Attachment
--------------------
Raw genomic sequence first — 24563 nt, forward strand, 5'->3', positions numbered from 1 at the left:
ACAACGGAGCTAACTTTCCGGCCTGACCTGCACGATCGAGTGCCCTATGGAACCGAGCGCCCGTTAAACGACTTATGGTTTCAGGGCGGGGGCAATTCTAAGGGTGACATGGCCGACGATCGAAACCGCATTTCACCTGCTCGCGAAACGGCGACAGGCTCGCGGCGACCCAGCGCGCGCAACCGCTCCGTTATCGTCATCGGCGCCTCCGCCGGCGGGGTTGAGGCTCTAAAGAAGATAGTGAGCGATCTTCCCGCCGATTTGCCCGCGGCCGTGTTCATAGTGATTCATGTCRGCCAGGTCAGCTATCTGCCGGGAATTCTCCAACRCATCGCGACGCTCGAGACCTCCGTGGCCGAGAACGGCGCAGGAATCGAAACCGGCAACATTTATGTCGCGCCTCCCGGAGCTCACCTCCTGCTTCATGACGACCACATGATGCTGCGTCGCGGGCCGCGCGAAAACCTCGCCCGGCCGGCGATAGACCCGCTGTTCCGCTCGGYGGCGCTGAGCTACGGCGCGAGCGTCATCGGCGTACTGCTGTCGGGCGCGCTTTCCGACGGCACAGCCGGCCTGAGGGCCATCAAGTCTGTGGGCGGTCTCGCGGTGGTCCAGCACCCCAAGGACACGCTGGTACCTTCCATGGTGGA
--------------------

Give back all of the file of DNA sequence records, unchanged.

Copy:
Raw genomic sequence first — 24563 nt, forward strand, 5'->3', positions numbered from 1 at the left:
ACAACGGAGCTAACTTTCCGGCCTGACCTGCACGATCGAGTGCCCTATGGAACCGAGCGCCCGTTAAACGACTTATGGTTTCAGGGCGGGGGCAATTCTAAGGGTGACATGGCCGACGATCGAAACCGCATTTCACCTGCTCGCGAAACGGCGACAGGCTCGCGGCGACCCAGCGCGCGCAACCGCTCCGTTATCGTCATCGGCGCCTCCGCCGGCGGGGTTGAGGCTCTAAAGAAGATAGTGAGCGATCTTCCCGCCGATTTGCCCGCGGCCGTGTTCATAGTGATTCATGTCRGCCAGGTCAGCTATCTGCCGGGAATTCTCCAACRCATCGCGACGCTCGAGACCTCCGTGGCCGAGAACGGCGCAGGAATCGAAACCGGCAACATTTATGTCGCGCCTCCCGGAGCTCACCTCCTGCTTCATGACGACCACATGATGCTGCGTCGCGGGCCGCGCGAAAACCTCGCCCGGCCGGCGATAGACCCGCTGTTCCGCTCGGYGGCGCTGAGCTACGGCGCGAGCGTCATCGGCGTACTGCTGTCGGGCGCGCTTTCCGACGGCACAGCCGGCCTGAGGGCCATCAAGTCTGTGGGCGGTCTCGCGGTGGTCCAGCACCCCAAGGACACGCTGGTACCTTCCATGGTGGA